Taking its inspiration from the candid images of politicians and presidents in their weekend attire, the latest range from British label Dodd Clothing again builds on the ethos of creating modern Menswear that balances formality with a sense of relaxation and comfort.
This latest range is a re-imagining of how these important figures would dress and be preceived in a more contemporary context. As such there is a particular focus on cutting garments for maximum comfort whilst maintaining their sense of purpose, and to an extent, formality.
The tailored and outerwear pieces see themselves cut from under the armpit, removing the shoulder construction and in effect creating a softer, drape like effect to the fit. Shirts are light in weight and boxy in fit – purposely cut to be worn un-tucked, elsewhere formal trousers find comfort in elasticated waist bands.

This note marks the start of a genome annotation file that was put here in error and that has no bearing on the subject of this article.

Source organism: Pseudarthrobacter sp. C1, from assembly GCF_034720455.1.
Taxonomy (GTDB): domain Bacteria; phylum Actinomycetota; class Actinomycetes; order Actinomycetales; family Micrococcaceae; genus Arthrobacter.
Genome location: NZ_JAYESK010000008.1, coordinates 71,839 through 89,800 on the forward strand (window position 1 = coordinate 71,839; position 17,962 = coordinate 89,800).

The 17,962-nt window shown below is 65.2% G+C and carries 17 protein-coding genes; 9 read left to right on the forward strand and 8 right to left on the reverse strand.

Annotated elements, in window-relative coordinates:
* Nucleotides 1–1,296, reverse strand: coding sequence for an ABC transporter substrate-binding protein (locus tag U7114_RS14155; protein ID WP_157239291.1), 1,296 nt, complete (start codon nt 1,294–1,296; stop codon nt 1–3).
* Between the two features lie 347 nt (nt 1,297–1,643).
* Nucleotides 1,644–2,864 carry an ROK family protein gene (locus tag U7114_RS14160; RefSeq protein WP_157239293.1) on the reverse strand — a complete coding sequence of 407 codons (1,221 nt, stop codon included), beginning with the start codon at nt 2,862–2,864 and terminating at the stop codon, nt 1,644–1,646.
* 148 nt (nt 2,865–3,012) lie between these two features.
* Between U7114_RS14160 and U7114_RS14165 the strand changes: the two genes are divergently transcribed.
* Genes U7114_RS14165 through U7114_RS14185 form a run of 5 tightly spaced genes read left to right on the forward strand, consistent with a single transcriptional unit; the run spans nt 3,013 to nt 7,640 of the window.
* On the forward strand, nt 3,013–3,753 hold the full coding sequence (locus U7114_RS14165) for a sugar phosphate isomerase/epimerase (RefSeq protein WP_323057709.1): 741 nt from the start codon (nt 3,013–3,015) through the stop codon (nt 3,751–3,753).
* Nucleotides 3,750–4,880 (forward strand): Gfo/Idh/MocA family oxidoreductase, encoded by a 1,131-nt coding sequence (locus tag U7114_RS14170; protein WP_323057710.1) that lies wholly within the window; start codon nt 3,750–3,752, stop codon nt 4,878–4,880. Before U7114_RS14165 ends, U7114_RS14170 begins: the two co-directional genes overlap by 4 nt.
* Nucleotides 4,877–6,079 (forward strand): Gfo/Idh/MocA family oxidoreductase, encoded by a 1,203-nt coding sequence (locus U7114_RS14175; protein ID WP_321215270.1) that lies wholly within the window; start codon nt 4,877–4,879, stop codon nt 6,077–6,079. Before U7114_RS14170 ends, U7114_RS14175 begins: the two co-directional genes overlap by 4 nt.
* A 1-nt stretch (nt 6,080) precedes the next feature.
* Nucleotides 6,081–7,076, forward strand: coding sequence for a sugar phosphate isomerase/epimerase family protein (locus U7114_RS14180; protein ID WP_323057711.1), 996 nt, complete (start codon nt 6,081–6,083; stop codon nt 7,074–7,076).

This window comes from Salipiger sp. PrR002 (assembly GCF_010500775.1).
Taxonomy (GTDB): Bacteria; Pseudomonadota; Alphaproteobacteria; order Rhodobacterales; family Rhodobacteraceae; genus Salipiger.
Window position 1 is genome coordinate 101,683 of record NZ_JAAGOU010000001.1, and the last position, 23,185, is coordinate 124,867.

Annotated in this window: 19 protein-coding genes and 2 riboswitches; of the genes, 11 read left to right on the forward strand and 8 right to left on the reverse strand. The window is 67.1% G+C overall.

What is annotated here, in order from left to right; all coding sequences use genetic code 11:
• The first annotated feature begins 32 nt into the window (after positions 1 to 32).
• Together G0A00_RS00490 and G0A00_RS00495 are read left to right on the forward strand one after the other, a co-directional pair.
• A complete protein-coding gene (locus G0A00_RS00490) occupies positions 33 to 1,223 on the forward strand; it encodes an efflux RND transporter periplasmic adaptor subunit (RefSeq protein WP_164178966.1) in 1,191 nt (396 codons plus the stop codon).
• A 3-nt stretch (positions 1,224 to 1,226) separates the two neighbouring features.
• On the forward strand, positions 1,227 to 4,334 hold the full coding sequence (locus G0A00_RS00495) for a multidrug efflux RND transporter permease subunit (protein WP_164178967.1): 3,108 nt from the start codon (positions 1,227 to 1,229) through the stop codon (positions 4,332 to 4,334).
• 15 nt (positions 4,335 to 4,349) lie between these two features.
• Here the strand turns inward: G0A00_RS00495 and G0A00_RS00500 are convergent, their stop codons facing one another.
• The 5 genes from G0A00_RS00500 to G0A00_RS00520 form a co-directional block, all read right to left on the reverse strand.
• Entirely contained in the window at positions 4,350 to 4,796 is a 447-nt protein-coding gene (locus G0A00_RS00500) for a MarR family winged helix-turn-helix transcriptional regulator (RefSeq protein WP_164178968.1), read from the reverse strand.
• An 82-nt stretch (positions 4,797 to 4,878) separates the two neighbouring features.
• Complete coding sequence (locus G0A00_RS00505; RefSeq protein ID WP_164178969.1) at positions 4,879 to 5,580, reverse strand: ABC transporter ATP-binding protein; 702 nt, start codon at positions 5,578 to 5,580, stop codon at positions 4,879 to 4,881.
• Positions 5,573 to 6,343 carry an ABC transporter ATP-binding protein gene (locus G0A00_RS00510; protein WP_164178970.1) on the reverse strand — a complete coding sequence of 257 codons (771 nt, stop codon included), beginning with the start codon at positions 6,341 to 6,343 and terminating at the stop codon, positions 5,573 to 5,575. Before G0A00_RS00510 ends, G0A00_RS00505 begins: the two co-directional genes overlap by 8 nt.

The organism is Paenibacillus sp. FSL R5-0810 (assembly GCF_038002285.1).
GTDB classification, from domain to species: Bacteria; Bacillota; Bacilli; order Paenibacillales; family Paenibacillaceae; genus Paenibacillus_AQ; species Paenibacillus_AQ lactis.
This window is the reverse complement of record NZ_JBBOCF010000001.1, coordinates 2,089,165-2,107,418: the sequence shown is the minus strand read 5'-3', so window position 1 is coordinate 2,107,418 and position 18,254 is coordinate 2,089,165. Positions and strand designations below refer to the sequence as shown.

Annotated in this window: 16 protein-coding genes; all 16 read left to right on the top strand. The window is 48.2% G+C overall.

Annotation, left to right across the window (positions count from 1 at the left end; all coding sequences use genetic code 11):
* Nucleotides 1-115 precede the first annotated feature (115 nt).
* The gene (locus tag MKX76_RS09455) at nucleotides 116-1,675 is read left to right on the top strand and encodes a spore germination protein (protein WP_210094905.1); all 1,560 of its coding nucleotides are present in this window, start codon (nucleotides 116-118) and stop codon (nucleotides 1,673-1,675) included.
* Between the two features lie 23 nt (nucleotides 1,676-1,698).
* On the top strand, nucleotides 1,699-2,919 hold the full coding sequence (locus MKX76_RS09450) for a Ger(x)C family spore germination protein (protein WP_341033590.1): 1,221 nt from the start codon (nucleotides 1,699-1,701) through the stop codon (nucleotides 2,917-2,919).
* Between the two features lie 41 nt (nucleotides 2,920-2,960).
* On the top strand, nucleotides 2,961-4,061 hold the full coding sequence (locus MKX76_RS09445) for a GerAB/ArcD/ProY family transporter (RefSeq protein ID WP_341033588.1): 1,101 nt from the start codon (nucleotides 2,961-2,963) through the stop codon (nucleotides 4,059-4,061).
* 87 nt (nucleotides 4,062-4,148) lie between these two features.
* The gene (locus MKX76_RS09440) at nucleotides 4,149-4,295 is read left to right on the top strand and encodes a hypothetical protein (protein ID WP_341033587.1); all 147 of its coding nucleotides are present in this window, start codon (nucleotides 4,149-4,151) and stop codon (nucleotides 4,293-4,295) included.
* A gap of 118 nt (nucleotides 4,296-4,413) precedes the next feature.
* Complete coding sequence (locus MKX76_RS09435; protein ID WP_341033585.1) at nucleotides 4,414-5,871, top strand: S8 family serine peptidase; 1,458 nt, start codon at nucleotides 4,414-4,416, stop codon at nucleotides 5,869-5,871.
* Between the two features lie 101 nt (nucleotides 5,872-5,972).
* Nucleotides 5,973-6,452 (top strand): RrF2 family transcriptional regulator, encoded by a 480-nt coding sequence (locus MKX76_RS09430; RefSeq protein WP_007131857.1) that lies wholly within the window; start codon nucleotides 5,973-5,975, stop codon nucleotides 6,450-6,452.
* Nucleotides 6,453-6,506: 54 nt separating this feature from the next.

Colours are kept simple with a palette of black, grey and purple to represent the wealthy circles in which these Men socialised and the whole collection is beautifully constructed and detailed. For more information on the label, to find a stockist, or to buy any of the current range via their online shop, go to the website here: Dodd Clothing.
Friends of the blog and makers of beautiful denim (amongst other things), Tender have kindly sent over some images of their latest collection for Spring/Summer 2014. This latest range sees the label creating clothes that are softer and lighter in feeling, and also experimenting with construction and the way that the garments are put together.
In addition to the core denim range which is brilliant as ever, new items to the collection come in the form of ‘butterfly’ shirts – so named from the idea that a small change can bring about a cascade of different effects. In this case removing the side seam on a shirt means the sleeve is put on upside down, the pockets shift, the armhole construction is reconsidered, the plackets are reversed, and extra wide selvage fabric has to be specially woven in England. It’s a remaining of the garment from the ground up but still looking like a shirt.